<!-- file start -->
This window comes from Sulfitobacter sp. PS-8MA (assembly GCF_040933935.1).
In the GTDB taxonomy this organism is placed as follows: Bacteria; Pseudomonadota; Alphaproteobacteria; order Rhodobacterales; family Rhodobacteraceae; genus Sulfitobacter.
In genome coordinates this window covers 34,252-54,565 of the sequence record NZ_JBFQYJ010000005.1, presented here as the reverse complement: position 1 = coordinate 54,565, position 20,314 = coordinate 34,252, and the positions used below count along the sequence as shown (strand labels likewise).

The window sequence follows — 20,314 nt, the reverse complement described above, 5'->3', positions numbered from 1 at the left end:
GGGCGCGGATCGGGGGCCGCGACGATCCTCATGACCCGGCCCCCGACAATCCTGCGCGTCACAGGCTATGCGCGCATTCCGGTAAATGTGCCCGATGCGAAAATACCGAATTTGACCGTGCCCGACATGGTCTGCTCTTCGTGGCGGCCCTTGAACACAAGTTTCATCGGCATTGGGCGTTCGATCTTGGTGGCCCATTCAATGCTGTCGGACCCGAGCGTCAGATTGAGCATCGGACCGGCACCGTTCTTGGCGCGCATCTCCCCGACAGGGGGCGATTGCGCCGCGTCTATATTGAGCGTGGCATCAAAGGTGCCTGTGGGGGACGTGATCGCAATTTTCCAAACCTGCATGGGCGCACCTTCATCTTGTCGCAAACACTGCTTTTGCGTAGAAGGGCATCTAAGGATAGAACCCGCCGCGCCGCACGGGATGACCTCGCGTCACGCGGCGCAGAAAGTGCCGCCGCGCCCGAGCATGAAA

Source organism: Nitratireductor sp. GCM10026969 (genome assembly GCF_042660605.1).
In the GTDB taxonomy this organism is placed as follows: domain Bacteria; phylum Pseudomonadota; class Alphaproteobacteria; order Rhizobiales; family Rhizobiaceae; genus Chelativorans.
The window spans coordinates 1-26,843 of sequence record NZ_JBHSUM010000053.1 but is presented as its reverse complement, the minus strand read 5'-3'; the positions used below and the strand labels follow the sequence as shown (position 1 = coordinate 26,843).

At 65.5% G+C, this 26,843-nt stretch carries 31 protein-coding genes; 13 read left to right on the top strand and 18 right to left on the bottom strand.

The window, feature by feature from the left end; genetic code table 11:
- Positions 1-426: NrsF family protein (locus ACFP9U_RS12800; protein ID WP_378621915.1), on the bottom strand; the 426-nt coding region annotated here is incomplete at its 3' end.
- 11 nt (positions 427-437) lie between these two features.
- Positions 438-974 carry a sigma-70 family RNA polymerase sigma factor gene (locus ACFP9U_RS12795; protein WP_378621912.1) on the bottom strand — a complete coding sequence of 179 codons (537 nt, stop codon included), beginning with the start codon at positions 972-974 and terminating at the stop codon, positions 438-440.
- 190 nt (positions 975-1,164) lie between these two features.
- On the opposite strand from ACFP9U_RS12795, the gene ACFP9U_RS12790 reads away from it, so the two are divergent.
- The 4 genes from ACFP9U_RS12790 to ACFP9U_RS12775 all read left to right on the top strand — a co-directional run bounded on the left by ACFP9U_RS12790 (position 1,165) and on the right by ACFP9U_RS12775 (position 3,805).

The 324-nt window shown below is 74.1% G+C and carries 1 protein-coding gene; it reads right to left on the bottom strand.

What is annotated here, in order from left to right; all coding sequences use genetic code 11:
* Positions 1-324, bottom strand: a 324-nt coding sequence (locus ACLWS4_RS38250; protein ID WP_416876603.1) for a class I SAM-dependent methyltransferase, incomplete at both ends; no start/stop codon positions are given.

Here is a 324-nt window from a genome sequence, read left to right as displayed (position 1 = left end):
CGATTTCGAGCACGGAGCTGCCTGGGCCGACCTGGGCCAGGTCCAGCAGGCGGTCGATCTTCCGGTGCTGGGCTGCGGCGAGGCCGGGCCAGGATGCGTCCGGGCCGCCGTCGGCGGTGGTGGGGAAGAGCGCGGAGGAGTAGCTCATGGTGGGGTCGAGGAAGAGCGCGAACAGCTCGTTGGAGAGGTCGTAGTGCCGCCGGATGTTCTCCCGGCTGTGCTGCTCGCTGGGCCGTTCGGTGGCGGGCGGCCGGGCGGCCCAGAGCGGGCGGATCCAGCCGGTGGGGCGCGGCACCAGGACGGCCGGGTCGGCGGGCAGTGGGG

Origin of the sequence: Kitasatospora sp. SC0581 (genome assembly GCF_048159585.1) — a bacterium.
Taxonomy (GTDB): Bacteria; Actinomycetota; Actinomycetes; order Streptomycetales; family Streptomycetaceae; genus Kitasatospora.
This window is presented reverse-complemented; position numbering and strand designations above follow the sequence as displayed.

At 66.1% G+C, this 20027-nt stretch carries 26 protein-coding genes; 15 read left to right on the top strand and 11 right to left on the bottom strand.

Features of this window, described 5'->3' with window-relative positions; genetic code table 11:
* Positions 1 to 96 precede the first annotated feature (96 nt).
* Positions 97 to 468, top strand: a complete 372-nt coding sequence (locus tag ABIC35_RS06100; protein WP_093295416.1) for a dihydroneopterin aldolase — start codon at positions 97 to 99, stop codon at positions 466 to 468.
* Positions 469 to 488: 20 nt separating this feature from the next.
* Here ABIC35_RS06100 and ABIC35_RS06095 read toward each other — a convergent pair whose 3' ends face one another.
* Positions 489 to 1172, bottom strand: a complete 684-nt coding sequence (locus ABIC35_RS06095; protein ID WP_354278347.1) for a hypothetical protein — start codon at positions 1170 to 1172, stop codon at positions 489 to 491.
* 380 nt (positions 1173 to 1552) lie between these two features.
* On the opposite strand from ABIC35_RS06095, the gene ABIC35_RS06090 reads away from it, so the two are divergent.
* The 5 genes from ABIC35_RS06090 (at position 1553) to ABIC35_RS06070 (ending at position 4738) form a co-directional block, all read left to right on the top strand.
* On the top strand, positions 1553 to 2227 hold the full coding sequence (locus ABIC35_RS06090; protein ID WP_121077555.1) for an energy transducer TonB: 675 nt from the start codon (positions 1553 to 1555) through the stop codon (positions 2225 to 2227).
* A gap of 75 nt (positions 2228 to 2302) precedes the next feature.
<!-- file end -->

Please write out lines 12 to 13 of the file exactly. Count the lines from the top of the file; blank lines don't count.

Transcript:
- 11 nt (positions 427-437) lie between these two features.
- Positions 438-974 carry a sigma-70 family RNA polymerase sigma factor gene (locus ACFP9U_RS12795; protein WP_378621912.1) on the bottom strand — a complete coding sequence of 179 codons (537 nt, stop codon included), beginning with the start codon at positions 972-974 and terminating at the stop codon, positions 438-440.